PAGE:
Besides putting out some good originals, Netflix has pushed some chips the way of resurrecting existing shows or properties (with, albeit, mixed results). Here, they took an underground cult classic movie and made a prequel series. Somehow, they managed to get all the principle cast back in some capacity (though many are big, big stars now) and just sort of turned them loose together for a wild and random set of episodes. I loved that it was all a big inside joke, especially because the characters are supposed to be teenagers but are clearly in their 40’s. The guest stars are fantastic and the story is just so bonkers. I loved it.
Ho boy, The Jinx was super weird, super creepy and super good. Capitalizing on the phenomenon that was the “Serial” podcast, HBO released this true-crime documentary series and happened to hit gold when the case kind of blew up again just as they were concluding the show. Viewers were immersed in the twisted murder mysteries as they unspooled and, eventually, tightened around the subject of the show’s neck. It was really incredible to see. Expect more true-crime docu-series from other networks after the success of this one (Netflix dropped one this month already).
Better Call Saul
Breaking Bad is gone and is greatly missed. But, as I mentioned before, AMC needed to backfill some of these heavy hitters fast. So in addition to a Walking Dead spinoff, they put together a Breaking Bad prequel centered on scumbag-with-a-heart-of-gold attorney Saul Goodman. And, somewhat surprisingly, it’s really good! Bob Odenkirk is great at his character and the supporting cast is also stellar. Plus, we actually care about seeing how Saul got from rock bottom to where he is in Breaking Bad.
Mad Men sort of defined the era of the anti-hero for awhile. Don Draper became a case study in how to write that new standard for flawed leading men. At its core, Mad Men was kind of a workplace comedy, but with a lot of drama and an exploration of the tectonic cultural shifts of the 1960’s. As the show came to a close, viewers were gifted resolution for many of the characters they’ve followed for 7 seasons, but some characters were left a little more open ended. Show running Matthew Weiner worked on The Sopranos, so you know he’s willing to let the viewers fill in the blanks. And that’s what he did here perfectly. I thought the final season and the final episode were the perfect way to send off one of the best shows of all time.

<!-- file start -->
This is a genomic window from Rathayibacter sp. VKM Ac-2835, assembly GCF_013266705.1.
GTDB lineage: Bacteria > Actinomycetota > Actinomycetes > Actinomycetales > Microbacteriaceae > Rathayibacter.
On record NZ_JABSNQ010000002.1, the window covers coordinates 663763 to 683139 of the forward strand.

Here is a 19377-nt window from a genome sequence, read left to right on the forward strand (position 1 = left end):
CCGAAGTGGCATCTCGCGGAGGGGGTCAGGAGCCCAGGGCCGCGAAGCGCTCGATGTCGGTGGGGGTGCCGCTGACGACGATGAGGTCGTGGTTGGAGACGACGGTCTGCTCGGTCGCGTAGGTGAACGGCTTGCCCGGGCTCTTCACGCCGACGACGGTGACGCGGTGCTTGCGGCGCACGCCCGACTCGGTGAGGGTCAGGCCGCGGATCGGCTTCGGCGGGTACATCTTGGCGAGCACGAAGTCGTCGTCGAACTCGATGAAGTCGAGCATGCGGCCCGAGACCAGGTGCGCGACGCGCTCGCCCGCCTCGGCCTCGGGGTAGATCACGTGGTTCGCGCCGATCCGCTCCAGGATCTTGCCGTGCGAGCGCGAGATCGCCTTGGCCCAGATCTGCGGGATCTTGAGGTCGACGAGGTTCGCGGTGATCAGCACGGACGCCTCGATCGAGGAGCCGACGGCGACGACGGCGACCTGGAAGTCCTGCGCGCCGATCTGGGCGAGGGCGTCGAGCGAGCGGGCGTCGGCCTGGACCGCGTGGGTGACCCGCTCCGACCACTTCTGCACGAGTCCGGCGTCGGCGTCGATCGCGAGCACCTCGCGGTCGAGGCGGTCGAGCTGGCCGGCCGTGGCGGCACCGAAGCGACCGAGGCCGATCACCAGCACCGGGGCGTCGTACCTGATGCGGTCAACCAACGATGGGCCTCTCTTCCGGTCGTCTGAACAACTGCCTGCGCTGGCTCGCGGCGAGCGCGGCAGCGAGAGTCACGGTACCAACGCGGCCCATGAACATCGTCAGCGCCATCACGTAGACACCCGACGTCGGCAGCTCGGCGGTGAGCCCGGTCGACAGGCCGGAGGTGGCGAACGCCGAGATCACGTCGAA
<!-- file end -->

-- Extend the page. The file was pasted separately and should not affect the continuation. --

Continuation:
Parks and Recreation
It was another almost perfect send off for Parks and Rec. The last show standing from the Must See TV quartet of The Office/30 Rock/Community/Parks and Rec from a few years back. This show started as a shambling spinoff of The Office, but quickly settled itself and built its characters and its world into something truly special. For their final season, they time-shifted ahead and spent time in the future, which gave them a chance to do some more social and political commentary. By the time the finale rolled around, everything just felt right. And the way that they gave us a few things outright and kept others more veiled was perfect. Plus, they gave a number of bonafide movie stars their big breaks! I miss Pawney already.